The recent pandemic is wreaking havoc not only in the health of people but in the college football schedule as well. As governments try to find ways to control the spread of the virus, schools have to deal with its effects on their finances and mental health of their football athletes. Governments have locked down communities to arrest the spread of the virus, and they’re now trying to reboot their economies.
School officials have to plan on how to keep the academe afloat while trying to ensure that their students are victorious in dealing with the changes in their lives. The lockdown caused changed the lives of the college athletes, but they can solve their academic issues easily because they can always ask Edubirdie to help with their essay writing assignments. They can get the best prices and quality service in their submissions if they order their essays online.
College athletes also have the assurance that they get writers who can write a paper that’s free from plagiarism. They can quickly solve issues when it comes to their academic requirements, but their lack of training can have an effect on their physical and mental health. Football officials have to ensure that they take care of their athletes. Many of these students are anxious about their sports scholarships. Some of them may even have thoughts of committing suicide because they can’t accept a football-less year. This article will dissect the issues and seek answers on what will football look like in the future.
How Did the Pandemic Affect College Football
Many U.S. universities and colleges are already losing millions in revenue because of cancelled sports events. The National Collegiate Athletic Association (NCAA) estimates that these sports earn around $1 billion yearly in promotions and ticket sales for universities. College sports are a source of revenue, and the cancellation of the tournament this year will cause a huge loss. A part of the money goes to the financial aid of students. For competing NCAA schools, they spend around $2.9 billion in athletic scholarships yearly.
How College Football Matches Are Going Now
Some schools are planning to open their college football season, even though health experts warned them that there would be a huge increase in COVID-19 testing for their players. Some of them don’t even have the appropriate testing resources.
Although there are concerns about the risks of playing through the college football season, people understand the financial issues that cancelling it can cause. Some fans already have tickets, and schools may have problems with refunds because they have allocated the money already.
Some conferences, including the Ivy League, already cancelled sports events for the fall season. Other schools will follow suit.
How Football Students Cope With the Changes Caused by the Coronavirus
Some schools have decided to cancel their games, while the others are pushing through with the sports events. Helping anxious athletes at these uncertain times has to be a priority of the medical team of all colleges and universities. They have to prepare for the worse; especially some players are clueless about what they’ll do now that their schools don’t want them to play.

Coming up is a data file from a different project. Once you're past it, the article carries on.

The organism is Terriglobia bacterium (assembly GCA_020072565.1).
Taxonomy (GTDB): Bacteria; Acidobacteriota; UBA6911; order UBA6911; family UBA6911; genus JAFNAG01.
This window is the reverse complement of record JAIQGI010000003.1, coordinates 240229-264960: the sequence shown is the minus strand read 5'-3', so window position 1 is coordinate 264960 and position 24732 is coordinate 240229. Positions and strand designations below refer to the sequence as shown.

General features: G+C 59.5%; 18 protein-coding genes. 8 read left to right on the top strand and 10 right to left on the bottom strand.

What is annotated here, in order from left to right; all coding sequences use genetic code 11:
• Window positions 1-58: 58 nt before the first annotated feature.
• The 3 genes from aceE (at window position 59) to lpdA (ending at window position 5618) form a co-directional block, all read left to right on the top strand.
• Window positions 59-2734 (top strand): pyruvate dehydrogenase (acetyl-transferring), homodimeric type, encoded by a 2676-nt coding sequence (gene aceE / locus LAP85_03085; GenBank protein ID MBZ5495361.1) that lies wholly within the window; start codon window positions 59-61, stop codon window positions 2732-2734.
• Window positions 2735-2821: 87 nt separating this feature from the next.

For college athletes, they tie up their identity with football. School authorities have already explored the effects of playing a contact sport during the pandemic. Some people fear that these players may contribute to the shortage of resources and the spread of the virus in the community. They may infect vulnerable citizens and use up testing supplies for unimportant activities. Football teams may undergo isolation or quarantine that can interrupt the season.
The consequences of not having a football future season, as well as the financial strains that it will cause on the player, remain unnoticed. There’s a lot of frustration in the college football world. Without a season, players will have to deal with emotional breakdowns and mental health issues. They have to face the pitfalls of a football-less fall. Support staff members have to help them with their bouts of distress, depression, and alcohol and drug abuse.
In a recent CDC study, it reported that about 25% of young people aged 18-24 have thought of committing suicide during the pandemic. It’s unsettling for these athletes to have their beloved football games taken away from them. They put their lives toward their dreams, and now, they’re struggling to go through life without it in Canada.
The pandemic can also be a blessing in disguise because football coaches can now focus on building speed and character of their players. It’s an opportunity to develop both the mental and physical aspects. It’s prevalent to see anxiety and depression, but it’s the responsibility of the coach or mental health official to communicate with the Canadian athletes that it’s OK not to be OK.